Why Rubio Changed his Views on Immigration to Run for President

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By Alex Gonzalez

Senator Marco Rubio announced Monday, April 13, 2015, his campaign to seek the 2016 Republican presidential nomination. The 43-year old freshman senator from Florida seeks to paint himself as the best choice to lead America in the 21st Century -- A New American Century.

Detailed research by the Super PAC linked to Marco Rubio’s Campaign made public this data on early-state primary voters – Iowa, New Hampshire, Nevada, South Carolina and Florida.

By law, Super PACs cannot directly coordinate any political activities with any political candidates; by posting the research publicly, the group has made its findings available free of charge to Rubio or anyone else who might want to use it. Thus, the Super PAC used a proxy “non-profit” called Conservative Solutions Project Inc to conduct the research . As noted by many, Marco Rubio is attempting a systematic campaign with a “blue-print” to eventually move to the center in the general election, but he will have to show some “hard lines” on immigration in the primaries, as the research shows.

This extensive research  indicates that Republican primary voters in all those states overwhelmingly opposed any type of Immigration reform. The data can be easily analyzed by age, gender, income, voter history (turnout), ethnicity, and party affiliation. This is research that was done over a year. this is an actual political research book.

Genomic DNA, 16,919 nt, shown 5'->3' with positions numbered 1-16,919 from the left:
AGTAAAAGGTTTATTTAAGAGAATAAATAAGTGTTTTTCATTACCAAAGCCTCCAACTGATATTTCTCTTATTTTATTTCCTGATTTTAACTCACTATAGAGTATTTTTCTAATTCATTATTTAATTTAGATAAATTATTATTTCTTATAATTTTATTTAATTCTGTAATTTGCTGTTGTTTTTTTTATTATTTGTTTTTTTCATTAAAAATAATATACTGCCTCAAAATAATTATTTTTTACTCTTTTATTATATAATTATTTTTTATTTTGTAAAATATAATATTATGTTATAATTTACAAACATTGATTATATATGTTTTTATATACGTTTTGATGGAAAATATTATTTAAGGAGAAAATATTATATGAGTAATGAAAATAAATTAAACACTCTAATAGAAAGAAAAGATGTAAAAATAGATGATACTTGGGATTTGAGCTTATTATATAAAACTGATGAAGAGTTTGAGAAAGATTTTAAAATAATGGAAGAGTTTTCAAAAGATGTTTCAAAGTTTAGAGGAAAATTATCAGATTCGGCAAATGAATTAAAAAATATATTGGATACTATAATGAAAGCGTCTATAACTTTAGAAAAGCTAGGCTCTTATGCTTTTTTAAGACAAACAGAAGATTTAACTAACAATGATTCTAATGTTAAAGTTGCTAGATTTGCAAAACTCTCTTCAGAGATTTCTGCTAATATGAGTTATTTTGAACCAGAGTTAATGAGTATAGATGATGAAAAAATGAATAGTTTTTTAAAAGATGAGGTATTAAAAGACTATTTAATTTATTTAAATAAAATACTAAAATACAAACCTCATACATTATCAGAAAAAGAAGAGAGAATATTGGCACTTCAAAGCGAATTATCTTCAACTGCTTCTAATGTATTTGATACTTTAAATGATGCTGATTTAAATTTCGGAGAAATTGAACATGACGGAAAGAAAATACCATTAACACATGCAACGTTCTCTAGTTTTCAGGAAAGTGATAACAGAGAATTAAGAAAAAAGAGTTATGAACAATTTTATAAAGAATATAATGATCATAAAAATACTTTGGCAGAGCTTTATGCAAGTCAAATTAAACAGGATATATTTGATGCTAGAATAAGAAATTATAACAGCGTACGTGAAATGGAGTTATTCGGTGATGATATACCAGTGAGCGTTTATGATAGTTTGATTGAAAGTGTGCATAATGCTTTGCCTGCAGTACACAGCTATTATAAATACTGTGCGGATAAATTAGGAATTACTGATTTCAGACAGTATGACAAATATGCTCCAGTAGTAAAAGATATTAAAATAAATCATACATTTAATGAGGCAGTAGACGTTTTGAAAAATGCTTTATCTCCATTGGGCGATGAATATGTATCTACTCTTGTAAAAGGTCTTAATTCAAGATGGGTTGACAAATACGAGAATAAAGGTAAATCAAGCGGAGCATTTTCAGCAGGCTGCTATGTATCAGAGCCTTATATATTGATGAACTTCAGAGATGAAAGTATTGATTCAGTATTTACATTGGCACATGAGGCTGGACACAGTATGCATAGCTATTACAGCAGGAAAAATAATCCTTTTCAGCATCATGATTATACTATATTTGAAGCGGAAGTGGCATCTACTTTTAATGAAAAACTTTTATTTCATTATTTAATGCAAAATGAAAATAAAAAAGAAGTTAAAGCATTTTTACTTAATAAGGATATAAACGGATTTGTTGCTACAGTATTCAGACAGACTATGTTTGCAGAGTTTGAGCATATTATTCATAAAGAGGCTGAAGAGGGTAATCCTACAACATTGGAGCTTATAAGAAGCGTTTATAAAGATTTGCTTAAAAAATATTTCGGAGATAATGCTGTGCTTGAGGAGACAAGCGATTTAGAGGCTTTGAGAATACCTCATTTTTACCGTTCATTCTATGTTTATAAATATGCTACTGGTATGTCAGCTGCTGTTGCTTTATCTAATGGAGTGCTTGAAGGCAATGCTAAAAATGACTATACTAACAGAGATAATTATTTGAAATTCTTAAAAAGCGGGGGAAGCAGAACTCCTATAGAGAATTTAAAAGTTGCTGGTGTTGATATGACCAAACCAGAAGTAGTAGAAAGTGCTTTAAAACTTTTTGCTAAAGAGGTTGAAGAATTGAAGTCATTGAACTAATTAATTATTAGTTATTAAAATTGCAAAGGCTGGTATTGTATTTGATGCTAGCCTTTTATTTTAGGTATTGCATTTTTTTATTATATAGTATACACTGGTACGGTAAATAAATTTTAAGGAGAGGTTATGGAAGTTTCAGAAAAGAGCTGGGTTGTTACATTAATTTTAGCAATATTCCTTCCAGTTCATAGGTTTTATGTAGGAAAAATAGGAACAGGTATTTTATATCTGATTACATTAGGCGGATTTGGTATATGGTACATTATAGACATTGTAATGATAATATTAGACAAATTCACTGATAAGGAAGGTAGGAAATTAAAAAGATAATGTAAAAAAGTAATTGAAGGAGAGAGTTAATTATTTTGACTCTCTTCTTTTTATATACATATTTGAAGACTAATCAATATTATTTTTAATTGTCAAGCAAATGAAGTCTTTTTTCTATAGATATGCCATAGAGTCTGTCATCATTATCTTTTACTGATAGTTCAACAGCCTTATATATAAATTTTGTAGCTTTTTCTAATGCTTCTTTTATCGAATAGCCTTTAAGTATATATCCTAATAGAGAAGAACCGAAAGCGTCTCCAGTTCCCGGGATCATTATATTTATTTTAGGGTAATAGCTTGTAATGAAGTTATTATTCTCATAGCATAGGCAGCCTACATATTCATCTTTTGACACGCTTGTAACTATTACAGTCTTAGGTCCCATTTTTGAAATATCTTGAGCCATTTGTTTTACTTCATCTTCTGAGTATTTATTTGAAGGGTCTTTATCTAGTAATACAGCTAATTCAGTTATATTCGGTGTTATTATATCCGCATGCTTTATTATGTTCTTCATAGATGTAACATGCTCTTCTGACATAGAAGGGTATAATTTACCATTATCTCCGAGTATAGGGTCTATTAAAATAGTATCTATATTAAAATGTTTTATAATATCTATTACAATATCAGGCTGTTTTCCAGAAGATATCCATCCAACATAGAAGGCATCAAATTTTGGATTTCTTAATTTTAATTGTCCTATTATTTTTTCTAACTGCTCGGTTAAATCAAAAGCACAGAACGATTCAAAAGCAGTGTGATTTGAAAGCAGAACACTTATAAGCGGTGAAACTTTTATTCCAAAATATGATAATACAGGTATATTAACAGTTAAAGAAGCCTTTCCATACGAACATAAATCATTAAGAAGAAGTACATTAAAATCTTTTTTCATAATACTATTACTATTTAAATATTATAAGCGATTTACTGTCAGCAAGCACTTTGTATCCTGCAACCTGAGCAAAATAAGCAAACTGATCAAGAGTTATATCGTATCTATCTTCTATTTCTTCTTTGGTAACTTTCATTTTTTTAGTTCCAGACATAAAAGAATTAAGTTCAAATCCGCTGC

I used some of data from Nevada to show voter history and views on immigration, but this is the same model for every early-primary state within the research. click on tables to enlarge.

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Early Primary States – Nevada, Iowa, Florida and New Hampshire by Latinos Ready To Vote

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This table, click on it to enlarge, shows the income and turnout differences among voters.

In table below, when Republicans are asked about Immigration, across the board, there is strong opposition to any sort of immigration reform among likely primary voters in Nevada. Only 19% say it will be Ok to allow “immigrant to be legal.” Thus, recently, Rubio has stated that he will be open to some type of legalization  – after “securing the border” – but not citizenship for undocumented workers. This is a big leap from the Immigration bill Rubio co-authored in 2013 that offered a path to citizenship after 10 years for “illegal immigrants” already here.

The data clearly shows that in every early primary state, likely primary Republican voters opposed any form of immigration bill. As a result, Marco Rubio will have to move to right on immigration if he wants to make it to the general election where he can really attempt to build the foundation to become a “transformational candidate.”

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MeAlex Gonzalez is a political Analyst and Political Director for Latinos Ready To Vote. Comments to vote@latinosreadytovote.com




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